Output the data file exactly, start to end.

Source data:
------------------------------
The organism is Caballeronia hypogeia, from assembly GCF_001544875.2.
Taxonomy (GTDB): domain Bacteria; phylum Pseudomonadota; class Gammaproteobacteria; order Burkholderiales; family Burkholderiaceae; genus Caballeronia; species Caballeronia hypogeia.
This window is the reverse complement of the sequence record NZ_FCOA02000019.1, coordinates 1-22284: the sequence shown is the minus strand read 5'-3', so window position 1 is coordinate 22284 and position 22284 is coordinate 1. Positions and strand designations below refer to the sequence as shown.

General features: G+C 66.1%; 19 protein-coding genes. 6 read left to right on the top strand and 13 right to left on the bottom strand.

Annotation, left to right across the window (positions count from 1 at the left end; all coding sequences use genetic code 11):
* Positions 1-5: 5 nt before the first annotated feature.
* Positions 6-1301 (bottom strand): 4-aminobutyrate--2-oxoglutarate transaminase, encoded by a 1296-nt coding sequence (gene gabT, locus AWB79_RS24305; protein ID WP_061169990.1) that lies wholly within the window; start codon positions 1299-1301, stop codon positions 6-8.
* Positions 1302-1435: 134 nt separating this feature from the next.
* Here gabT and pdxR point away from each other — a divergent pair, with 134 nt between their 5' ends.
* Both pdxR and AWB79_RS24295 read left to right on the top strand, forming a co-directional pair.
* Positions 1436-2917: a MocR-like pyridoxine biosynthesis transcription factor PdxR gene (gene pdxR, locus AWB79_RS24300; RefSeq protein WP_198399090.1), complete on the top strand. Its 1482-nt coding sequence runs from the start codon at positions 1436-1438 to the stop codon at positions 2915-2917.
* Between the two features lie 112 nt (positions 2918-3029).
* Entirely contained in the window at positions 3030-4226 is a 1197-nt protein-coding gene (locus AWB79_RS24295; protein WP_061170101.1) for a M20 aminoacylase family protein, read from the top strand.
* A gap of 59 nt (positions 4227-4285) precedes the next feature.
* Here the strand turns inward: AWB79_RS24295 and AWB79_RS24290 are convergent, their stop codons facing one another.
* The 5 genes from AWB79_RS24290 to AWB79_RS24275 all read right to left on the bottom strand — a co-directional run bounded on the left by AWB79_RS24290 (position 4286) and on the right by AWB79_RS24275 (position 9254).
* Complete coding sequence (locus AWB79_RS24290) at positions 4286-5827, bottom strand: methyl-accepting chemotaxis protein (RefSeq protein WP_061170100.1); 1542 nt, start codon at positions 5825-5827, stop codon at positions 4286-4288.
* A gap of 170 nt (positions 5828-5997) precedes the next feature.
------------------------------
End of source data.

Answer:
The organism is Caballeronia hypogeia, from assembly GCF_001544875.2.
Taxonomy (GTDB): domain Bacteria; phylum Pseudomonadota; class Gammaproteobacteria; order Burkholderiales; family Burkholderiaceae; genus Caballeronia; species Caballeronia hypogeia.
This window is the reverse complement of the sequence record NZ_FCOA02000019.1, coordinates 1-22284: the sequence shown is the minus strand read 5'-3', so window position 1 is coordinate 22284 and position 22284 is coordinate 1. Positions and strand designations below refer to the sequence as shown.

General features: G+C 66.1%; 19 protein-coding genes. 6 read left to right on the top strand and 13 right to left on the bottom strand.

Annotation, left to right across the window (positions count from 1 at the left end; all coding sequences use genetic code 11):
* Positions 1-5: 5 nt before the first annotated feature.
* Positions 6-1301 (bottom strand): 4-aminobutyrate--2-oxoglutarate transaminase, encoded by a 1296-nt coding sequence (gene gabT, locus AWB79_RS24305; protein ID WP_061169990.1) that lies wholly within the window; start codon positions 1299-1301, stop codon positions 6-8.
* Positions 1302-1435: 134 nt separating this feature from the next.
* Here gabT and pdxR point away from each other — a divergent pair, with 134 nt between their 5' ends.
* Both pdxR and AWB79_RS24295 read left to right on the top strand, forming a co-directional pair.
* Positions 1436-2917: a MocR-like pyridoxine biosynthesis transcription factor PdxR gene (gene pdxR, locus AWB79_RS24300; RefSeq protein WP_198399090.1), complete on the top strand. Its 1482-nt coding sequence runs from the start codon at positions 1436-1438 to the stop codon at positions 2915-2917.
* Between the two features lie 112 nt (positions 2918-3029).
* Entirely contained in the window at positions 3030-4226 is a 1197-nt protein-coding gene (locus AWB79_RS24295; protein WP_061170101.1) for a M20 aminoacylase family protein, read from the top strand.
* A gap of 59 nt (positions 4227-4285) precedes the next feature.
* Here the strand turns inward: AWB79_RS24295 and AWB79_RS24290 are convergent, their stop codons facing one another.
* The 5 genes from AWB79_RS24290 to AWB79_RS24275 all read right to left on the bottom strand — a co-directional run bounded on the left by AWB79_RS24290 (position 4286) and on the right by AWB79_RS24275 (position 9254).
* Complete coding sequence (locus AWB79_RS24290) at positions 4286-5827, bottom strand: methyl-accepting chemotaxis protein (RefSeq protein WP_061170100.1); 1542 nt, start codon at positions 5825-5827, stop codon at positions 4286-4288.
* A gap of 170 nt (positions 5828-5997) precedes the next feature.